Not too long ago, I was using ScriptSafe selectively to block Javascript on webpages.  Back in about June, that started breaking Google searches, and I had to abandon it—which makes sense because it looks like ScriptSafe itself has been abandoned.  Since then, I’ve come upon my new Javascript blocker of choice:  uMatrix.  uMatrix is definitely more advanced and fine-grained than ScriptSafe, but I think it succeeds on its premise a bit better.

One of the things uMatrix does out of the box is allow first-party Javascript to run.  This means that fewer sites will be broken-by-default.  You also get the chance to enable or disable Javascript by domain.  This means that I can enable scripts when I’m using GMail, but I don’t need to open myself up when I’m on an external site.  The matrix concept took a little bit of time getting used to, but I don’t think I want to go back.  uMatrix can also block images, CSS files, plugins, scripts, and iframes from certain domains, meaning that you can let images through a third-party domain but block scripts.  That isn’t really as useful as it seems, but it’s a nice concept.

Also nice is that there’s support in Firefox and Chrome, meaning that I can get the same experience across both browsers.  No IE/Edge support, though.

Windows Live Writer Is Still Alive

Not too long ago, I decided to start blogging regularly once more.  In order to do this, I want to have a tool which allows me to write blog posts offline.  The WordPress editor is fine when you’re online, but sometimes I’ll be on an airplane or in a location without ready Internet access.  When I started researching blog editors, I landed on Windows Live Writer.  Although the product is in a dormant state, it’s still popular and for good reason.  It integrates with a number of services, gives you a pretty good idea of how your blog posts will look, lets you add images and links extremely easily (even easier than WordPress’s editor does), has seamless publishing, and lets you work offline.  It also lets you use one interface to publish against different blogs, although I only have this blog and so that benefit doesn’t do too much for me.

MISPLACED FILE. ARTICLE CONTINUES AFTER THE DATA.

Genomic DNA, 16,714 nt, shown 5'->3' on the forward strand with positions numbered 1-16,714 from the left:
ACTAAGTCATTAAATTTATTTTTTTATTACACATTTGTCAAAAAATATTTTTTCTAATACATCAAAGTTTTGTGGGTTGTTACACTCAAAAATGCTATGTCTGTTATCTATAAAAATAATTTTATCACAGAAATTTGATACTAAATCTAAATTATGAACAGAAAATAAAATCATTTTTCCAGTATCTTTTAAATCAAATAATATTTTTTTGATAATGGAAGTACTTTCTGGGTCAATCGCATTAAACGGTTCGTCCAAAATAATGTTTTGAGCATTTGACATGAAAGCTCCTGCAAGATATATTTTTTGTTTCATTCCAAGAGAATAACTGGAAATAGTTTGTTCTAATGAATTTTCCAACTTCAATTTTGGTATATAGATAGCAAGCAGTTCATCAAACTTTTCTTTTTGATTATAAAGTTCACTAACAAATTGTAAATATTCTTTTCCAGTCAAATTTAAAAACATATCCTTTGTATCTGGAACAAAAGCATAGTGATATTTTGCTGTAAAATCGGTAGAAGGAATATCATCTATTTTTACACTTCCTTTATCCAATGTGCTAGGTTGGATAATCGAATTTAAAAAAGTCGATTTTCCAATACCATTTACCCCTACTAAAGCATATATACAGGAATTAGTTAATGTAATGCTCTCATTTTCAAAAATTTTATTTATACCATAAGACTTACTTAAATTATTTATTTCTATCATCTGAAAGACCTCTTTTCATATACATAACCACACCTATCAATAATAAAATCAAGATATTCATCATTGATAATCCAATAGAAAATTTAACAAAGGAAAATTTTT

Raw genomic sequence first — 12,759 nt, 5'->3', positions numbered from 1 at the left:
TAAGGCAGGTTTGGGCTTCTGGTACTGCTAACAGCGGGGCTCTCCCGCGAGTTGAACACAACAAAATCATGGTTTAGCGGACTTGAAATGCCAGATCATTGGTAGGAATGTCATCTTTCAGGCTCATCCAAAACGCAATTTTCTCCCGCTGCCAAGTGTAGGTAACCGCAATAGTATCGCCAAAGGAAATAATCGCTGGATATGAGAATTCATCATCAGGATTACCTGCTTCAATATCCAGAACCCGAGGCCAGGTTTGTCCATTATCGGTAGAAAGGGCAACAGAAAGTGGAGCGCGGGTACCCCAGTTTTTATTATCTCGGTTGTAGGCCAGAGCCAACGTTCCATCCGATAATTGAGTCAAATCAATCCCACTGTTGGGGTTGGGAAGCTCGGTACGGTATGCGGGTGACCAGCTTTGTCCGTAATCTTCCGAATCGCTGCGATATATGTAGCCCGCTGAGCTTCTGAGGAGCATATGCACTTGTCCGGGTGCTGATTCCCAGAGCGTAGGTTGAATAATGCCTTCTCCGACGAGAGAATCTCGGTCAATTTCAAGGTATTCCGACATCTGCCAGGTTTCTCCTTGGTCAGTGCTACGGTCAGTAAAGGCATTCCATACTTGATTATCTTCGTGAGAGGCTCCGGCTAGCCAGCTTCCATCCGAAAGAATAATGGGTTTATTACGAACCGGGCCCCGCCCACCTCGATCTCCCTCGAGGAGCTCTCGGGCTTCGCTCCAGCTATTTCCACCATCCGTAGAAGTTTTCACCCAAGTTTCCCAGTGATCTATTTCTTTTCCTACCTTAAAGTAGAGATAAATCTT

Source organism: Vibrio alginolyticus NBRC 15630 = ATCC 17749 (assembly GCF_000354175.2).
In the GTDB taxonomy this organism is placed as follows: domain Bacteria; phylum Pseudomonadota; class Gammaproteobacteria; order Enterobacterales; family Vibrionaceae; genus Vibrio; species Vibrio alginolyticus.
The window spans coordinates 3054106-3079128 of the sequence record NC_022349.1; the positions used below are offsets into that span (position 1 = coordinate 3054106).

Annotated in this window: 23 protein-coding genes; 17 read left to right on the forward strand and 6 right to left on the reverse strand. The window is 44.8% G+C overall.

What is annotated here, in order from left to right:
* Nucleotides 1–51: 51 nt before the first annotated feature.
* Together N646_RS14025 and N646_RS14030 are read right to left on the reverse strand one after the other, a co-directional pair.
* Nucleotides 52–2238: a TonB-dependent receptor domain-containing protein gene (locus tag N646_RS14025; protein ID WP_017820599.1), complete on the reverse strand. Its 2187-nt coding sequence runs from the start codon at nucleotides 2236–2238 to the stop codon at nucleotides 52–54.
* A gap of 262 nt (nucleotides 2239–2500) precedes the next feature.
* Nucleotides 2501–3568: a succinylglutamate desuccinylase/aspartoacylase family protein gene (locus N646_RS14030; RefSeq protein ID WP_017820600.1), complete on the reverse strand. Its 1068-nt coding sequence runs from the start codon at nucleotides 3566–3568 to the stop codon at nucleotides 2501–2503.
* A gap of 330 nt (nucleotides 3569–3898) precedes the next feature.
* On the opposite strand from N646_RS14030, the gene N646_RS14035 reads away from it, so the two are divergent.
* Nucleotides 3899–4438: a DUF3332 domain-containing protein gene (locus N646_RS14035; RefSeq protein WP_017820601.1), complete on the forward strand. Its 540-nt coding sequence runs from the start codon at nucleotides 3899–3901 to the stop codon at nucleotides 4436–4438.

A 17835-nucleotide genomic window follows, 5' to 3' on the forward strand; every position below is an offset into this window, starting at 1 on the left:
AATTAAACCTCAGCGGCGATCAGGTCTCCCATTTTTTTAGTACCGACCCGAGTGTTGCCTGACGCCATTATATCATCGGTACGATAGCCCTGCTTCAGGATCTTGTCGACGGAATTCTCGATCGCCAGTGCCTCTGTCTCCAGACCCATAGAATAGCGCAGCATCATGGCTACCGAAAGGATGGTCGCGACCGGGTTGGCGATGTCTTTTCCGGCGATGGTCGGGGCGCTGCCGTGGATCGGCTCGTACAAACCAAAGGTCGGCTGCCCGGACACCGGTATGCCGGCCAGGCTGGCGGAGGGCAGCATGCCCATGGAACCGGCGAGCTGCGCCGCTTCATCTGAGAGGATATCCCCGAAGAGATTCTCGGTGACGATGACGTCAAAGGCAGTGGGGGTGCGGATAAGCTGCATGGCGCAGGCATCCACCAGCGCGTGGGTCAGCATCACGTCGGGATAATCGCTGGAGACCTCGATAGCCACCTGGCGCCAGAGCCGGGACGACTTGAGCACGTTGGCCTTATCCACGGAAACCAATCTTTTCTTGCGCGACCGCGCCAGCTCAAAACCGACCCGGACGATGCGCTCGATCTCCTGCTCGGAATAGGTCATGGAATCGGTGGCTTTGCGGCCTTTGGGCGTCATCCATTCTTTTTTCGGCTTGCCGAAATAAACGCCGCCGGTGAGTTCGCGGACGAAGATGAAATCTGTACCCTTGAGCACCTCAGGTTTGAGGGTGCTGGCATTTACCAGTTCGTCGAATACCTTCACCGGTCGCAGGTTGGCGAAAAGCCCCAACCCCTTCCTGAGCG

The biggest problem with Windows Live Writer is finding a working download link.  The Hanselman link above has it, but I also want to include the Windows Live Writer download link here.  I’ve confirmed that it works just fine with Windows 10.

I might look for something that works well with Android and Linux when I’m using tablets or laptops running those operating systems, but at least I have a workable product with my Windows tablet.

The Search For A Better Browser

Browsers and I have a long and somewhat-inimical relationship.  Here is what I want in a browser:

  1. Fast.  The browser should load faster than Netscape 4 did.  This means you, Firefox.
  2. Secure.  I want to turn off Javascript by default and turn it on when necessary.  Firefox has NoScript, which is great for that.  Chrome has historically tried to avoid adding that functionality, but ScriptSafe used to be a good alternative.  Ever since a couple of months ago, ScriptSafe has started to break Google searches, so I moved on to uMatrix (also available on Firefox).  I’ve liked that experience so far, especially because you can set domain-specific privileges, so I could allow third-party YouTube scripts on one domain but not another.
  3. Convenient.  Remember my settings, bring me back to where I left off in case I reboot my PC, and make it so that I don’t have to fight your UI.  Chrome is the worst about this:  by default, they don’t re-open tabs if you close the browser, meaning that you could lose a bunch of tabs if, say, Windows decides to reboot your computer overnight.

Every single browser on the market seems to fail me in various ways.  Here’s my current (and definitely not comprehensive) complaint list:

  • Edge:  I like how fast it is and how well it does HTML 5, but you cannot right-click and save!  Seriously, who let a modern browser out which does not allow you to choose to download things?